Quick Guide to Non-Small Cell Lung Cancer with ALK Positive Mutation
Lung cancer – Uncontrolled growth of abnormal cells in one or both lungs. It is the leading cause of death in men and women in the United States. Over 200,000 cases of lung cancer are diagnosed every year. Smoking is the leading cause of lung cancer, however, about 60% of those diagnosed with lung cancer have never smoked or are former smokers.
Three main types of lung cancer:
Non-small cell lung cancer (About 80%-85% of lung cancers)
Adenocarcinoma (roughly 40% of lung cancers) – Forms in the mucous secreting glands inside of organs like the lungs, colon, pancreas, and breasts.In the lungs it begins in the cells that line the alveoli (small grapelike structures in the lung that allow us to pass oxygen to the blood vessels)
Epidermal growth factor receptor (EGFR) – Present in roughly 15% of people with NSCLC in the U.S.
KRAS gene mutation – Present in roughly 30% of people with non-small cell lung cancer
Anaplastic lymphoma kinase (ALK) –Present in 3%-5% of people diagnosed with NSCLC (est. 10,000 people diagnosed with NSCLC w/ ALK mutation in 2017)
Squamous cell carcinoma
Large cell carcinoma
Small cell lung cancer (About 10%-15% of lung cancers, Forms in the actual tissues of the lungs, most commonly smokers develop SCLC)
Lung carcinoid tumor (About 5% of lung cancers, AKA lung neuroendocrine tumors, develop slowly and rarely spread
Eldridge, L. (2019, January 2). All About ALK Positive Lung Cancer. Retrieved from https://www.verywellhealth.com/alk-positive-lung-cancer-definition-and-treatment-2248944
Lung Cancer. (n.d.). Retrieved from https://www.cancer.org/cancer/lung-cancer.html
Sullivan, I., & Planchard, D. (2015). ALK inhibitors in non-small cell lung cancer: The latest evidence and developments. Therapeutic Advances in Medical Oncology, 8(1), 32-47. Retrieved from https://www.ncbi.nlm.nih.gov/pmc/articles/PMC4699265/.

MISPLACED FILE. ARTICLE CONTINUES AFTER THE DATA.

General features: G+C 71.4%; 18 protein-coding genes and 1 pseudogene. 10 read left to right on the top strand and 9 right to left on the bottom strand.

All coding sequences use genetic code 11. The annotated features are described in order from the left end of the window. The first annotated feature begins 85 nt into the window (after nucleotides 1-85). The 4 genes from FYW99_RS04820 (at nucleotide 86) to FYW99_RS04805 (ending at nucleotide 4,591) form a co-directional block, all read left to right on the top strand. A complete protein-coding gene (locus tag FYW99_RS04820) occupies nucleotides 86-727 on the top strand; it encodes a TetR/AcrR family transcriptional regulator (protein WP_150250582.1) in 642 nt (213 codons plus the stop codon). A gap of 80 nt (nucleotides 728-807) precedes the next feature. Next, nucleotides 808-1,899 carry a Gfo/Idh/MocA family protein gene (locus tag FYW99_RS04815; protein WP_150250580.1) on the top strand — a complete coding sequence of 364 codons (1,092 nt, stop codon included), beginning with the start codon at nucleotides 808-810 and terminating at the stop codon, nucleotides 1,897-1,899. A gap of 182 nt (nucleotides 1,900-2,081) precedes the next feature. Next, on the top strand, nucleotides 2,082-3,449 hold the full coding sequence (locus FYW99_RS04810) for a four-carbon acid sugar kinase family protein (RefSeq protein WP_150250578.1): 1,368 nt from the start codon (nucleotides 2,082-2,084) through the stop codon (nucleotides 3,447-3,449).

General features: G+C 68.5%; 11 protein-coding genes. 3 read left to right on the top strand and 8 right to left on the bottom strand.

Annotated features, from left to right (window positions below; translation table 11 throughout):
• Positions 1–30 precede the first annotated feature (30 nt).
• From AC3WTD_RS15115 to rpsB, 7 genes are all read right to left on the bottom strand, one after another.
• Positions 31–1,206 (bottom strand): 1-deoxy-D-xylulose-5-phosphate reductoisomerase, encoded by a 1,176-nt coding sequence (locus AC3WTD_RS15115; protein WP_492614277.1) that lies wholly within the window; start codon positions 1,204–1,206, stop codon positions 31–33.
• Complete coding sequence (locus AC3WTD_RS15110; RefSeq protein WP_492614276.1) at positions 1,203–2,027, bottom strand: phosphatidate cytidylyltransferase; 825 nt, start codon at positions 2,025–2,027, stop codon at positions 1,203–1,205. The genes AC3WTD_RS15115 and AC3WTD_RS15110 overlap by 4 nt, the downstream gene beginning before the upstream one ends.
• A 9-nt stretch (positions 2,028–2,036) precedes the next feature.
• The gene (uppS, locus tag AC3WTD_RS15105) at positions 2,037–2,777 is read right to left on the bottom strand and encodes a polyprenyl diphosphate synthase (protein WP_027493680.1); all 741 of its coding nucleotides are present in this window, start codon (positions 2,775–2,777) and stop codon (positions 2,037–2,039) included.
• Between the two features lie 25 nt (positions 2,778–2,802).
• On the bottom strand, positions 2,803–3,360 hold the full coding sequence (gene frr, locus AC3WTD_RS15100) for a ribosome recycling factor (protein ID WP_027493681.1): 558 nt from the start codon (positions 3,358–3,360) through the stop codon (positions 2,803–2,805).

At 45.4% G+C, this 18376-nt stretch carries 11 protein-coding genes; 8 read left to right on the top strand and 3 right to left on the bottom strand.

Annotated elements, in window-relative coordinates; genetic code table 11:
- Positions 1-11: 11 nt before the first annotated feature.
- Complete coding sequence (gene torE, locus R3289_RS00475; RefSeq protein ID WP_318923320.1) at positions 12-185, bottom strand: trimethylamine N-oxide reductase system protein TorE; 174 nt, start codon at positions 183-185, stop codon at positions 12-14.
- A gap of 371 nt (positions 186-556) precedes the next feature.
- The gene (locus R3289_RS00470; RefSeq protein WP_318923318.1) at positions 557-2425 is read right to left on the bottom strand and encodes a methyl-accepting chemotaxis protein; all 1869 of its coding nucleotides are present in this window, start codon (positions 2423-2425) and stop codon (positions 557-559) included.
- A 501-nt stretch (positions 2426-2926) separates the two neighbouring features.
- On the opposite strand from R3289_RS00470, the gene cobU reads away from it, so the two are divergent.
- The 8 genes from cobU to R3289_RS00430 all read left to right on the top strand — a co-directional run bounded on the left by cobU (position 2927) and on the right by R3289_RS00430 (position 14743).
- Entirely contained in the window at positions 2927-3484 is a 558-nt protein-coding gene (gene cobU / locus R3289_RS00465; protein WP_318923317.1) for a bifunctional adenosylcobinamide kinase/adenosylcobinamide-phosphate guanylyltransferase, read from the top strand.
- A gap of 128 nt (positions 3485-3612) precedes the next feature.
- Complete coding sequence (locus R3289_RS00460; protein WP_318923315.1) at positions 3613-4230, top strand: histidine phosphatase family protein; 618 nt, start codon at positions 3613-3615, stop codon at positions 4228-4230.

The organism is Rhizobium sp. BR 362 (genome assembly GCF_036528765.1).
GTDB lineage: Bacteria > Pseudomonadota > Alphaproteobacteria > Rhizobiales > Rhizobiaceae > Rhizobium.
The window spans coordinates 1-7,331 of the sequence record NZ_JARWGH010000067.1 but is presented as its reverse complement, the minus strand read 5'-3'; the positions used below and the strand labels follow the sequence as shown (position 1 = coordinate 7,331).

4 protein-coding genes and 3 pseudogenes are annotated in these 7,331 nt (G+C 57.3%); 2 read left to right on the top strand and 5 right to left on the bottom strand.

What Is Non-Small Cell Lung Cancer? (n.d.). Retrieved from https://www.cancer.org/cancer/non-small-cell-lung-cancer/about/what-is-non-small-cell-lung-cancer.html
Taylor was diagnosed with Non-small cell lung adenocarcinoma with a positive ALK mutation
-Genes are the parts of chromosomes in our DNA that code for things such as our eye color and hair color. They are also the blueprint that codes for proteins that run the processes that keep our bodies running smoothly—or cause cells to divide and grow.
-ALK (anaplastic lymphoma kinase) is a gene that tells your body how to make proteins that help cells talk to each other. In lung cancer with an ALK rearrangement, part of this gene is broken and attached to another gene. The new fused gene turns code and creates an abnormal protein called tyrosine kinase. The tyrosine kinase (mutated gene) is what drives the growth of the cancer. (This re-arrangement can also be found in neuroblastoma and anaplastic large cell lymphoma)
-ALK mutation was discovered in 2007 - Often younger patients — usually 55 and under — who have never smoked are most likely to be diagnosed as being ALK+. In a recent study, it was found that patients younger than 40 years of age tested positive for EML4-ALK fusion gene almost 50% of the time. (In contrast to the 3%-5% of people of all ages with lung cancer).
IMPORTANT NOTE: The EML4-ALK fusion gene isn’t a hereditary mutation found in some people with breast cancer (and some other cancers.) People who have a lung cancer positive for the EML4-ALK fusion gene weren’t born with cells that had this mutation and didn’t inherit a tendency to have this mutation from their parents. Instead, this is an acquired mutation that develops in some cancer cells as a part of cancer development.
-Why do these genes all of a sudden mutate, you ask? No one knows this…yet. They do know, however, instances of young, non-smokers developing NSCLC is on the rise.
Symptoms: A cough that will not go away, chest pain, persistent hoarseness, weight loss, coughing up blood, shortness of breath, fatigue and weakness, wheezing, and pneumonia
Diagnosis: Generally symptoms give a provider reason to obtain a chest x-ray which would reveal an abnormal mass or finding. From there a CT scan may be performed. A sample must be obtained from tissue or fluid from in or around the lung. (Bronchoscopy, endobronchial ultrasound, thoracentesis, Thoracoscopy, or fine needle aspiration). If positive, tumors are sent for genomic testing to look for genetic changes.
Treatment: Although ALK rearrangements were just discovered, numerous treatments have already been approved by the FDA which has drastically increased survival time.
-Tyrosine kinase inhibitors – block the signals given by the ALK-EML4 fusion protein and inhibit the growth of cancer. Alectinib (alencensa), Xalkori (crizotinib), Zykadia (ceritinib), Lobrena (loratinib)
-Alectinib was recently named the first line of treatment for NSCLC w/ ALK
-These drugs are not a cure for lung cancer, but something that keeps the cancer “in check”
-Over 50% of patients respond well to inhibitors initially (Closer to 70% with the approval of alencensa). Unfortunately resistance almost always develops anywhere from months to years later. Tumors change over time and develop new mutations. Sometimes a medication that targets another treatable mutation (such as EGFR) may work even though a tumor was not initially positive for an EGFR mutation.
-Other treatment options include: Clinical trials, chemo, radiation, immunotherapy.